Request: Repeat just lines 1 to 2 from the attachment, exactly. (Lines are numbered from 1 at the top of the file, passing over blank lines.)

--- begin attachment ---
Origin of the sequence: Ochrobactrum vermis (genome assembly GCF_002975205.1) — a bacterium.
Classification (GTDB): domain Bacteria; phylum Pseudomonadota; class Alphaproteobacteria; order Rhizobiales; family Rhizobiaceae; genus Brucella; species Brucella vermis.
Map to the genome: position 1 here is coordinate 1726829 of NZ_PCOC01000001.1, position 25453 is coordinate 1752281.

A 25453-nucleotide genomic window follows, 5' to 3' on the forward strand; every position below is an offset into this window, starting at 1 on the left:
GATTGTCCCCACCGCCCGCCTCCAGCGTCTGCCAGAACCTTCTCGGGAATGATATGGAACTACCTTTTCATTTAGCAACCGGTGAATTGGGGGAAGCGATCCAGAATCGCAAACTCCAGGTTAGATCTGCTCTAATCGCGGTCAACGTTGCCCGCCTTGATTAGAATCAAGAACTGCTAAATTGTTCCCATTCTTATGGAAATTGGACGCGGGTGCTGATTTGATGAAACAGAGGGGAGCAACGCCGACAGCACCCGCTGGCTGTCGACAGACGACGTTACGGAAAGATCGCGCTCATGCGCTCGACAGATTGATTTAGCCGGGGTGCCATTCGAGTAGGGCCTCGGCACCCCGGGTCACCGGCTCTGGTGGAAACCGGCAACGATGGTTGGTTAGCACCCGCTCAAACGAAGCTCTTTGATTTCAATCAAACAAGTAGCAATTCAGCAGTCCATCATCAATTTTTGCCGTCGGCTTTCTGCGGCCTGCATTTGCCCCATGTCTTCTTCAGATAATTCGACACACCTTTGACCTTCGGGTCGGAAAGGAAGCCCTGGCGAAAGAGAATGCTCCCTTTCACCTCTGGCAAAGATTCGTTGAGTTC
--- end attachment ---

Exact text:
Origin of the sequence: Ochrobactrum vermis (genome assembly GCF_002975205.1) — a bacterium.
Classification (GTDB): domain Bacteria; phylum Pseudomonadota; class Alphaproteobacteria; order Rhizobiales; family Rhizobiaceae; genus Brucella; species Brucella vermis.